Clinton's payments for the Russia dossier were legal, but hiding them was not

Clinton's payments for the Russia dossier were legal, but hiding them was not
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When a presidential campaign and a national political party intentionally mislead voters about how they are raising or spending money, that is no small matter.

In 2016, Hillary ClintonHillary Diane Rodham ClintonTrump to declassify controversial text messages, documents related to Russia probe Hypocrisy in Kavanaugh case enough to set off alarms in DC Clinton: Hard to ignore 'racial subtext of virtually everything Trump says' MORE’s presidential campaign and the Democratic National Committee arranged to pay a company called Fusion GPS to conduct research on Donald TrumpDonald John TrumpOver 100 lawmakers consistently voted against chemical safeguards: study CNN's Anderson Cooper unloads on Trump Jr. for spreading 'idiotic' conspiracy theories about him Cohn: Jamie Dimon would be 'phenomenal' president MORE. Fusion started researching Trump for The Washington Free Beacon and, reportedly, a Republican candidate whose identity is not yet known. Then, in April 2016, the Clinton campaign and the DNC took over the funding of Fusion’s research.

There was nothing inherently wrong with this arrangement. To the contrary, although opposition research sometimes gets a bad rap, it is a perfectly legal — even healthy — practice. Opposition research can provide voters with information about the records and conduct of candidates in important areas that the candidates themselves would often rather not discuss.

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But to make sure that voters also have the financial information they need, federal law requires campaigns to file reports with the Federal Election Commission. In terms of spending, this requirement is not complicated: The campaign basically just files a report with the FEC listing the people and companies it paid money to and what that money was for. The descriptions can be very simple, such as “advertising,” “payroll” or “research.” The FEC then posts this information online for everyone to see.

 

The Clinton campaign and the DNC did not comply with their legal obligation to disclose their payments to Fusion for opposition research. Instead, they concealed the fact that any payments were made to Fusion at all. Rather than disclosing the spending, the campaign and the DNC told the FEC the money had gone to their law firm, and the Clinton campaign said that it had made the payments for “legal services.”

That was not true. The money was not for “legal services,” and to describe it as having been paid to the firm is highly misleading. The firm was a conduit between Fusion and the Clinton campaign and DNC. In other words, money that went to the firm was ultimately paid to Fusion. And Fusion provided no legal services to anyone. To the contrary, what Fusion provided in the end turned out to be the infamous “Trump dossier,” with its smorgasbord of allegations.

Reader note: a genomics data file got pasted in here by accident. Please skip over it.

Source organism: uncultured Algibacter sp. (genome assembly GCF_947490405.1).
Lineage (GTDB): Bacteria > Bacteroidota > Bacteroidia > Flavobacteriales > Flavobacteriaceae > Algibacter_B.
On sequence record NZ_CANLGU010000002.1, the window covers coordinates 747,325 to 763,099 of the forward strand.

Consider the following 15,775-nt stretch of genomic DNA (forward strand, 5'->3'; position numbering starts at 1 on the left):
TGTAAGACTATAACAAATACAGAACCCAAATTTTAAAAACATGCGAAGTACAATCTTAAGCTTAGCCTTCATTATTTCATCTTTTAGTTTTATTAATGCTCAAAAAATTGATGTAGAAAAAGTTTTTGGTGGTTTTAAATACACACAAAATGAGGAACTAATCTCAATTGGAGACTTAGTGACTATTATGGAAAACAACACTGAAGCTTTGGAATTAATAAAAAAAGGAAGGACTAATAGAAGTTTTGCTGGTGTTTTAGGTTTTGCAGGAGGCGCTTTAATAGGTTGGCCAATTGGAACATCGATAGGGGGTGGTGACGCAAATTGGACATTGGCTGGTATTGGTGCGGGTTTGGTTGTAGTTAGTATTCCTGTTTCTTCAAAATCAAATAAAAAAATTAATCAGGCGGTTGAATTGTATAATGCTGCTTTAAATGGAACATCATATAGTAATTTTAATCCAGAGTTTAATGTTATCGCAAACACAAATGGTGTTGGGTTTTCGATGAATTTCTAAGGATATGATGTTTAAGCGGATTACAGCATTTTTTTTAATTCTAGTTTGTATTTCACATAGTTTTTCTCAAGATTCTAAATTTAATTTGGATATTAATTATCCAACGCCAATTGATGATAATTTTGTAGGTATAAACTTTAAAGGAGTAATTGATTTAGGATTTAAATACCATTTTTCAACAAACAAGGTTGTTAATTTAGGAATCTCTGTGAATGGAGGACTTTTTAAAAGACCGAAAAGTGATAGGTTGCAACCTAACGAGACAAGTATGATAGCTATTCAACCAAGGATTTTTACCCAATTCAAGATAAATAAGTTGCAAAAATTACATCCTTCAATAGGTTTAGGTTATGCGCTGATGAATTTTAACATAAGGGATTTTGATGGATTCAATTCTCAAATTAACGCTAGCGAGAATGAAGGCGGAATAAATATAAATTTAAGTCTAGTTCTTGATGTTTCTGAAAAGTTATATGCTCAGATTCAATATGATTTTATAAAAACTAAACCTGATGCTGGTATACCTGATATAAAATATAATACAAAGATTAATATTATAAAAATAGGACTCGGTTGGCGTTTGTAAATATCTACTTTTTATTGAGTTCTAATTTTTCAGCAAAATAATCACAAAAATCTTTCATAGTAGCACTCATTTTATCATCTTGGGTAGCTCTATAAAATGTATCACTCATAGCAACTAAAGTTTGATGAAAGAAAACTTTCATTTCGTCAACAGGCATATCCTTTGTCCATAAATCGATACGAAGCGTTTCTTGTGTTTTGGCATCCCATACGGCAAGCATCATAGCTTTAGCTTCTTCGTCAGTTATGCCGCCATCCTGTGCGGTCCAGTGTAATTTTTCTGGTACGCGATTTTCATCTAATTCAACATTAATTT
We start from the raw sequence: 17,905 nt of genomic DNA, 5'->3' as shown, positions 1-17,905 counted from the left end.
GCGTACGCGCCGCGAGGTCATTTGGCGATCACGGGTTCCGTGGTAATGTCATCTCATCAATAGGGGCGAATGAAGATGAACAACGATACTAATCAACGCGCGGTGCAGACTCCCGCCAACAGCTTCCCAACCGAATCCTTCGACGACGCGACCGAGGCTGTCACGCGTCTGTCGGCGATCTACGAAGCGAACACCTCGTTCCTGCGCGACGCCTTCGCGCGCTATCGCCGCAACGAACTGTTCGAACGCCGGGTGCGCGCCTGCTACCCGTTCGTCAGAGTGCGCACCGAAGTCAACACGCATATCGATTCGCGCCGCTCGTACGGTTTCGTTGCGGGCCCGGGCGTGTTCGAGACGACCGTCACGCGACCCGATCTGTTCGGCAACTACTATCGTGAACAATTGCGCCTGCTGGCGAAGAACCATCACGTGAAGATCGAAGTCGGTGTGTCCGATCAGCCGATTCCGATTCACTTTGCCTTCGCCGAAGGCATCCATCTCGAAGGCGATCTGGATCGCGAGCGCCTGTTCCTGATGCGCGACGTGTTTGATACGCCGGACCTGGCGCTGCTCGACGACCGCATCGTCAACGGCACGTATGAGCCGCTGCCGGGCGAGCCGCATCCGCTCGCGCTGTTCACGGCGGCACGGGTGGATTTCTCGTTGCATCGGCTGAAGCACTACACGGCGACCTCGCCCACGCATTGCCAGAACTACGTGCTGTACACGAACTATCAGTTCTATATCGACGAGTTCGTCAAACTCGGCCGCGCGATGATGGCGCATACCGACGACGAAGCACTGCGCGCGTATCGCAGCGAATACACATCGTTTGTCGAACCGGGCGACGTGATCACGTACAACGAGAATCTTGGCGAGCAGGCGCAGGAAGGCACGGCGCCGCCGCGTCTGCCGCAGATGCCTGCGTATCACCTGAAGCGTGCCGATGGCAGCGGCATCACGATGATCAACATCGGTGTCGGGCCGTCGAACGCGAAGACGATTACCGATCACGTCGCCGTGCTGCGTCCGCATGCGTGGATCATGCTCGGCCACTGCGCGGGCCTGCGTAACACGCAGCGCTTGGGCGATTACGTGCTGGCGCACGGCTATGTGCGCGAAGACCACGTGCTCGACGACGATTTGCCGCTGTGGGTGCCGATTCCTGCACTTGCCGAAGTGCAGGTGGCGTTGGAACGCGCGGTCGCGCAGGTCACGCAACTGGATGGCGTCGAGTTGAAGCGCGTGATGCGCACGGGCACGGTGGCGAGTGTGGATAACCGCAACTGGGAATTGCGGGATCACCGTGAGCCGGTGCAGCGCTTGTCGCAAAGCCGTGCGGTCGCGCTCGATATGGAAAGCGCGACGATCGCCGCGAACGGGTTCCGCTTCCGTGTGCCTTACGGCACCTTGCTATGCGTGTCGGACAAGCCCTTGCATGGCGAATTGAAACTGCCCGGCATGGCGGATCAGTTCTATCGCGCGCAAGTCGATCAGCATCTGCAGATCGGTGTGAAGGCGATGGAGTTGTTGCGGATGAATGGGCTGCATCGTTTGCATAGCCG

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Whatever your view of the Trump dossier, everyone can agree on one thing: It is not legal advice. And it is highly unlikely to have been intended just to inform the legal advice the lawyers were giving. When the Clinton campaign told the FEC — and thereby told the public — that it had simply paid the money to its law firm for legal expenses, their description was false and misleading. No observer could have ever determined from the campaign’s or the DNC’s filings the true purpose or recipient of their spending, so those filings did not comply with the law.

There really is no defense. The same law firm that routed the money from the campaign to Fusion has recently claimed that Fusion “supported the provision of legal services” by the firm. I would ask any reader to review the Trump dossier and determine for himself or herself whether it seems like it was created to support the giving of legal advice to the DNC or the Clinton campaign.

The nonpartisan Campaign Legal Center has filed a formal complaint with the FEC, asking that agency to investigate these unlawful filings by the Clinton campaign and the DNC. Voters have a right to know about the money that political candidates use to get themselves elected. This right is critical to the ability of voters — as well as advocacy groups and journalists — to determine the candidates’ priorities and to understand how they will govern if elected. To vindicate the voters’ right to information, the FEC should find that the law was broken and assess penalties accordingly. The validity of the dossier might be unclear, but the law here is not.

Adav Noti is the senior director of trial litigation and strategy at the Campaign Legal Center, a group dedicated to democracy reform.